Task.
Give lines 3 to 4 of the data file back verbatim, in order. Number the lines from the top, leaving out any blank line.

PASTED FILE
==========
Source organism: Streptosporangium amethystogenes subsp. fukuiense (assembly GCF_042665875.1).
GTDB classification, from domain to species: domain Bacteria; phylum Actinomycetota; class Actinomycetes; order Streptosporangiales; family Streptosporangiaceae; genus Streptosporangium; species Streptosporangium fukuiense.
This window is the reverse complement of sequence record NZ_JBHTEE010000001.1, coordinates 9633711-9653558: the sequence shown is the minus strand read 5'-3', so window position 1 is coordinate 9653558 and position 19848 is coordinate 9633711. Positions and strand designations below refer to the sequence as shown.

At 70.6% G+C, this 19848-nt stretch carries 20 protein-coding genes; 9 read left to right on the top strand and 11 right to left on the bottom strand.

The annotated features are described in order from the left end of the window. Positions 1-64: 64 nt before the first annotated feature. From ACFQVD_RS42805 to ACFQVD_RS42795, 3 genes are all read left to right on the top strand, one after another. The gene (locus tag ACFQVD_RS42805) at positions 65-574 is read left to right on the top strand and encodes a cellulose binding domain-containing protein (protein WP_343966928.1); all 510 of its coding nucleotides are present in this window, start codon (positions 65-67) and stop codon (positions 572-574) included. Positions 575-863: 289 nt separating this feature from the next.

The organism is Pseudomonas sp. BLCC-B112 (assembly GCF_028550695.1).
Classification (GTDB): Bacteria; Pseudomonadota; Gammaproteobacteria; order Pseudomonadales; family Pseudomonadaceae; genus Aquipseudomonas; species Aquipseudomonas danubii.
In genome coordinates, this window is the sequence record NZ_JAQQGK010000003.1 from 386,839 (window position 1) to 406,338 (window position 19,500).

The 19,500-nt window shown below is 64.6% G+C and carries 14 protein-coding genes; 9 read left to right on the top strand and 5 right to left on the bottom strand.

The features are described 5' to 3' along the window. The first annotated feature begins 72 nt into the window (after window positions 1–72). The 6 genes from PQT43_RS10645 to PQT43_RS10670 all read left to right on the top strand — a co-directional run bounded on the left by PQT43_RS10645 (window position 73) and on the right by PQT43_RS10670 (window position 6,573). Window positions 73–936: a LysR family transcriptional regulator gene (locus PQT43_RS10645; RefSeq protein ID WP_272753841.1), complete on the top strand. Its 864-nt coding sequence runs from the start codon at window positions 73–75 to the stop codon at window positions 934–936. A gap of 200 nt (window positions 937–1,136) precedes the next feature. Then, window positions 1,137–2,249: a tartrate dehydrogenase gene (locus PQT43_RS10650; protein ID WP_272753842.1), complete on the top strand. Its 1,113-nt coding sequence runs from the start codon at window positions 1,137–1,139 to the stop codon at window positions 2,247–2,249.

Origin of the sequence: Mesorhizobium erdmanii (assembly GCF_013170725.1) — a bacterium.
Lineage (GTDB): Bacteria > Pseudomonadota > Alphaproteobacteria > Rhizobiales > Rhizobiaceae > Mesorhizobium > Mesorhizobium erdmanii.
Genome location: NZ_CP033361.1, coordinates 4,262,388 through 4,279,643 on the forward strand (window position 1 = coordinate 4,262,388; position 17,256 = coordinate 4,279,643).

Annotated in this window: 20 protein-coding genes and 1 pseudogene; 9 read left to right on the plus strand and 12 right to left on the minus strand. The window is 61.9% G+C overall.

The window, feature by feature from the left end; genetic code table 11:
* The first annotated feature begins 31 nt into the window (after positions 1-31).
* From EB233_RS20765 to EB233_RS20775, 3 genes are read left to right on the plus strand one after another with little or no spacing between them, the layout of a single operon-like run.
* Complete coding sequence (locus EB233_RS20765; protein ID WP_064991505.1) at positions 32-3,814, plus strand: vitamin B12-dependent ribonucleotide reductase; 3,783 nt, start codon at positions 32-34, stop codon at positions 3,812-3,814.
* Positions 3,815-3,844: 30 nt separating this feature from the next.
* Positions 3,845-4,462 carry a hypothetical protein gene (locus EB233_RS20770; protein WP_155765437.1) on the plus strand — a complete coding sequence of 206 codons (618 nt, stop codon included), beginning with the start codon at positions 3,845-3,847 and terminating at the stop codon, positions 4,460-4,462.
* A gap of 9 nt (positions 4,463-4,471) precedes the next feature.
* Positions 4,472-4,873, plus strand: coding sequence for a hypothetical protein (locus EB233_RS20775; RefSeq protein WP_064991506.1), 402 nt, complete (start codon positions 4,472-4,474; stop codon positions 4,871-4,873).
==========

This window is the reverse complement of sequence record NZ_JBHTEE010000001.1, coordinates 9633711-9653558: the sequence shown is the minus strand read 5'-3', so window position 1 is coordinate 9653558 and position 19848 is coordinate 9633711. Positions and strand designations below refer to the sequence as shown.

At 70.6% G+C, this 19848-nt stretch carries 20 protein-coding genes; 9 read left to right on the top strand and 11 right to left on the bottom strand.